In 2008, Harper, a California native and military brat who worked as an investment banker in New York and Paris, and Melhouse, a general contractor for a large construction firm, started managing the property, long a loose collection of artist studios and workspaces owned by Robert Haywood, but at the time it housed only two tenants. When the Great Recession stifled the partners’ plans for a development on par with late 2000s Atlanta real estate—think mixed-use, medium-rise apartments or condos—the duo gambled on rehabbing studio spaces for artists while waiting out the economic downturn. They closed on the property two years later, but they decided to continue the model, and by 2015 the Goat Farm housed more than 300 tenants. To prevent Atlanta artists and arts organizations from getting pushed out by rent hikes, the team launched an experiment in South Downtown in 2015 to help those groups lease and rent out spaces to raise cash to buy their buildings. However, deep-pocketed developers scooped the buildings out from under them. The project did help Miya Bailey, an artist and owner of tattoo studio City of Ink, close on his property in Castleberry Hill earlier this year. (Harper bought out Melhouse’s share of the Goat Farm earlier this year.)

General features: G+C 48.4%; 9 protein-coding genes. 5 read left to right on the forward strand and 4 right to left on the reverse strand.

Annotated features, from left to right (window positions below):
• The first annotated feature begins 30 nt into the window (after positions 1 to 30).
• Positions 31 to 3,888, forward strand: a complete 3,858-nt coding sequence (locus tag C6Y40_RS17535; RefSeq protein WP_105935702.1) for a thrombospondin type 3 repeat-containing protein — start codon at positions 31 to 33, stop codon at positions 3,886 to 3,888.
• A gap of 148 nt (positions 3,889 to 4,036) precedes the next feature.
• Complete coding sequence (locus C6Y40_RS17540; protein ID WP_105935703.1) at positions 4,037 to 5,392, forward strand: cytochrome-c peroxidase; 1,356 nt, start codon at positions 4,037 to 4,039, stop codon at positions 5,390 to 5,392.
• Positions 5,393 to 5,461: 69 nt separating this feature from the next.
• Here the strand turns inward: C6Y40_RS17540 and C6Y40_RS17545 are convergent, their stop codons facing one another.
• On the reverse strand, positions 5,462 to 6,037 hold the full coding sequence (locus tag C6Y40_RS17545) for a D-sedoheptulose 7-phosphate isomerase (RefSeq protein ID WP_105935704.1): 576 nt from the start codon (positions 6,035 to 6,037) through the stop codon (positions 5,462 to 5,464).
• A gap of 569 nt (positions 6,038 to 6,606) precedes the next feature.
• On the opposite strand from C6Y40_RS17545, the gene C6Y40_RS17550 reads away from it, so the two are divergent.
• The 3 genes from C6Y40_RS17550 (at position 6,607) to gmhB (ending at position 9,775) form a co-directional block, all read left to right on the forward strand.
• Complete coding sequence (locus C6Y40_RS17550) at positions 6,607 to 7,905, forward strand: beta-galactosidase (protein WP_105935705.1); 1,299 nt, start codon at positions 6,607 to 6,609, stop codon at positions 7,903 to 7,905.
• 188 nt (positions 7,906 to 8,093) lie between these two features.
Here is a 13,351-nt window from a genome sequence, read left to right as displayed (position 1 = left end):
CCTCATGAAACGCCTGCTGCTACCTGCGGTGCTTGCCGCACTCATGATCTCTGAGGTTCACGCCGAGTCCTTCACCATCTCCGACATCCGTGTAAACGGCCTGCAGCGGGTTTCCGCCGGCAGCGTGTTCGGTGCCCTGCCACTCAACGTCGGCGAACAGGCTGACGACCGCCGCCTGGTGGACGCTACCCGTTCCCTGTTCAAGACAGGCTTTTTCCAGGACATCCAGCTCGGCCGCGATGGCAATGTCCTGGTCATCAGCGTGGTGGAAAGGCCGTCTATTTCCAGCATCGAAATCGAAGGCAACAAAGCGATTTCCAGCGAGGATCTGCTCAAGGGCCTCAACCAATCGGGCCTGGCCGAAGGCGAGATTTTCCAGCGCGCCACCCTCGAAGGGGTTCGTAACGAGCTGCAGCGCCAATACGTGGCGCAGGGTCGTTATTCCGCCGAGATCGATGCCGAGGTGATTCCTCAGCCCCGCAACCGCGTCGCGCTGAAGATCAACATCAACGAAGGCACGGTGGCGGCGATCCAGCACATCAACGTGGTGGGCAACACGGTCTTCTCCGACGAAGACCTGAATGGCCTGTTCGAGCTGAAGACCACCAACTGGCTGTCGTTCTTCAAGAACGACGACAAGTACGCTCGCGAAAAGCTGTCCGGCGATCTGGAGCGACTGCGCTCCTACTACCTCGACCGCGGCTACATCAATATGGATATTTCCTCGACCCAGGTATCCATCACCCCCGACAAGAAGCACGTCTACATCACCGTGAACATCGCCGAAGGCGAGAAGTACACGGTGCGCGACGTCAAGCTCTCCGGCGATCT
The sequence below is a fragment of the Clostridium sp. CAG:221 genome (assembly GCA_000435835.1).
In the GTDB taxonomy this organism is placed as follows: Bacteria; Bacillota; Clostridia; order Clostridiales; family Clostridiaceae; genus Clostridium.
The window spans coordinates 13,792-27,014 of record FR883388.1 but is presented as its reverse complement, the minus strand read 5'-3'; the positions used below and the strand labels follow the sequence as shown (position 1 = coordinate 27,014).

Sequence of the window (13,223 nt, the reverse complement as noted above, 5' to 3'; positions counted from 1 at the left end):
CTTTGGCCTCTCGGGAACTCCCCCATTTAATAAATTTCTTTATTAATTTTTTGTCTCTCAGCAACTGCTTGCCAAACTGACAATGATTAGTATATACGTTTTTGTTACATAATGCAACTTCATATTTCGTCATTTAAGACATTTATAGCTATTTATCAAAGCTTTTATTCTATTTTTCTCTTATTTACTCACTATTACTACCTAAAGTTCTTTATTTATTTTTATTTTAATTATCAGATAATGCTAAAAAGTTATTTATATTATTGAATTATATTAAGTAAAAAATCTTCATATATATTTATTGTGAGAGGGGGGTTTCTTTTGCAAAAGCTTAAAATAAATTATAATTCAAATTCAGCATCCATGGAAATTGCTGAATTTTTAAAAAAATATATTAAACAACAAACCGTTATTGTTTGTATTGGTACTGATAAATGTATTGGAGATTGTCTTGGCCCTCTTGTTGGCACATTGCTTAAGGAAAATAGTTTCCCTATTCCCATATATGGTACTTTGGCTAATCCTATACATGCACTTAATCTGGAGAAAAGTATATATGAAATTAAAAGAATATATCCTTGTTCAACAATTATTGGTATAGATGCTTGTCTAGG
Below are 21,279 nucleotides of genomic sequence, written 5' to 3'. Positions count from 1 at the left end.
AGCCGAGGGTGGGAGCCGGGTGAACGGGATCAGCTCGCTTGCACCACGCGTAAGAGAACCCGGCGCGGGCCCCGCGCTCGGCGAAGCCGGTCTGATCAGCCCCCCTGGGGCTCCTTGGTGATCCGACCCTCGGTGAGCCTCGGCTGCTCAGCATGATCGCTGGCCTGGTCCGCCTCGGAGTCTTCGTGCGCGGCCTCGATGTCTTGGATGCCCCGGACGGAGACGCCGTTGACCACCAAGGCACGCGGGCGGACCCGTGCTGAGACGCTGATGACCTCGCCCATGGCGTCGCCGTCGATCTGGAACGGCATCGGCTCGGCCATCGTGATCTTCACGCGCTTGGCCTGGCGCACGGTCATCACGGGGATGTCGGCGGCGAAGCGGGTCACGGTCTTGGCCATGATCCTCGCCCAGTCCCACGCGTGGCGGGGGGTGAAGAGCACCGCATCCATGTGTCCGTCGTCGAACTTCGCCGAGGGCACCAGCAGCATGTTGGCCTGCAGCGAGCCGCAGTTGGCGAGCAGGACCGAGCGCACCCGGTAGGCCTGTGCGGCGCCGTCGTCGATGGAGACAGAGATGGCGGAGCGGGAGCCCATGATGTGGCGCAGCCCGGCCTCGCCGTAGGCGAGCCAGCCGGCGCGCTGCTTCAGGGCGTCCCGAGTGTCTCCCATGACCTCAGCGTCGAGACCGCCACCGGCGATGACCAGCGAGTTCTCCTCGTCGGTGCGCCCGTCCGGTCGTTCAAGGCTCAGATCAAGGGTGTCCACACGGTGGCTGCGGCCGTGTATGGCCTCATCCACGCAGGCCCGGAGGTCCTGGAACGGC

Nothing lasts forever, even arts compounds that feel frozen in time, and Harper says the plan has always been for the property to evolve, though the urgency to do so picked up as property taxes have nearly doubled in the past five years and to accommodate MOCA GA’s plans to move. For the planned restaurants, hotel, and office spaces to thrive, the 12 acres of arts and creative studios must embrace nightlife, out-of-towners, and even more workers. Harper says the new components can enhance the environment and work that takes place there. “We’re actually excited to bring more of the outside world into the ecosystem and designing it in a way that’s additive, and designed to strengthen.”